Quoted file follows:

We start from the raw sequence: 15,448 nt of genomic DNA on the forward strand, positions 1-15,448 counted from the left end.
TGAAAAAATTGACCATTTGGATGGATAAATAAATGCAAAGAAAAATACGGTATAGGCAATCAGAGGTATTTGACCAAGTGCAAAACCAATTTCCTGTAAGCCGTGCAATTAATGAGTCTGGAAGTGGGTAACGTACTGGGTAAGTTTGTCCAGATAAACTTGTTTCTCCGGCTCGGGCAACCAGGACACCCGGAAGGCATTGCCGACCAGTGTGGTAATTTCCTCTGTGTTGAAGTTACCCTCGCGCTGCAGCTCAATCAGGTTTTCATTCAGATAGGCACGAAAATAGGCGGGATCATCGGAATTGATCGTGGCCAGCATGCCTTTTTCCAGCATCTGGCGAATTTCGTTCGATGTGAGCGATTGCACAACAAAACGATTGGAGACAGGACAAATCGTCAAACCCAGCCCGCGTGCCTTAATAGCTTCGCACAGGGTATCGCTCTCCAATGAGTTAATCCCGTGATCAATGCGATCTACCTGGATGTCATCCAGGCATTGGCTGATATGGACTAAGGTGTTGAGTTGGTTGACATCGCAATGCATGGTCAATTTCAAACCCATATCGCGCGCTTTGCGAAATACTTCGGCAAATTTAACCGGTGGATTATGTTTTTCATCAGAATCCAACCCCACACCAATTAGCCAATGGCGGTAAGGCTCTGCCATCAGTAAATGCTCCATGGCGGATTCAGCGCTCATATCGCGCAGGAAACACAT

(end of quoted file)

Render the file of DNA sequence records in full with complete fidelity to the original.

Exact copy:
We start from the raw sequence: 15,448 nt of genomic DNA on the forward strand, positions 1-15,448 counted from the left end.
TGAAAAAATTGACCATTTGGATGGATAAATAAATGCAAAGAAAAATACGGTATAGGCAATCAGAGGTATTTGACCAAGTGCAAAACCAATTTCCTGTAAGCCGTGCAATTAATGAGTCTGGAAGTGGGTAACGTACTGGGTAAGTTTGTCCAGATAAACTTGTTTCTCCGGCTCGGGCAACCAGGACACCCGGAAGGCATTGCCGACCAGTGTGGTAATTTCCTCTGTGTTGAAGTTACCCTCGCGCTGCAGCTCAATCAGGTTTTCATTCAGATAGGCACGAAAATAGGCGGGATCATCGGAATTGATCGTGGCCAGCATGCCTTTTTCCAGCATCTGGCGAATTTCGTTCGATGTGAGCGATTGCACAACAAAACGATTGGAGACAGGACAAATCGTCAAACCCAGCCCGCGTGCCTTAATAGCTTCGCACAGGGTATCGCTCTCCAATGAGTTAATCCCGTGATCAATGCGATCTACCTGGATGTCATCCAGGCATTGGCTGATATGGACTAAGGTGTTGAGTTGGTTGACATCGCAATGCATGGTCAATTTCAAACCCATATCGCGCGCTTTGCGAAATACTTCGGCAAATTTAACCGGTGGATTATGTTTTTCATCAGAATCCAACCCCACACCAATTAGCCAATGGCGGTAAGGCTCTGCCATCAGTAAATGCTCCATGGCGGATTCAGCGCTCATATCGCGCAGGAAACACAT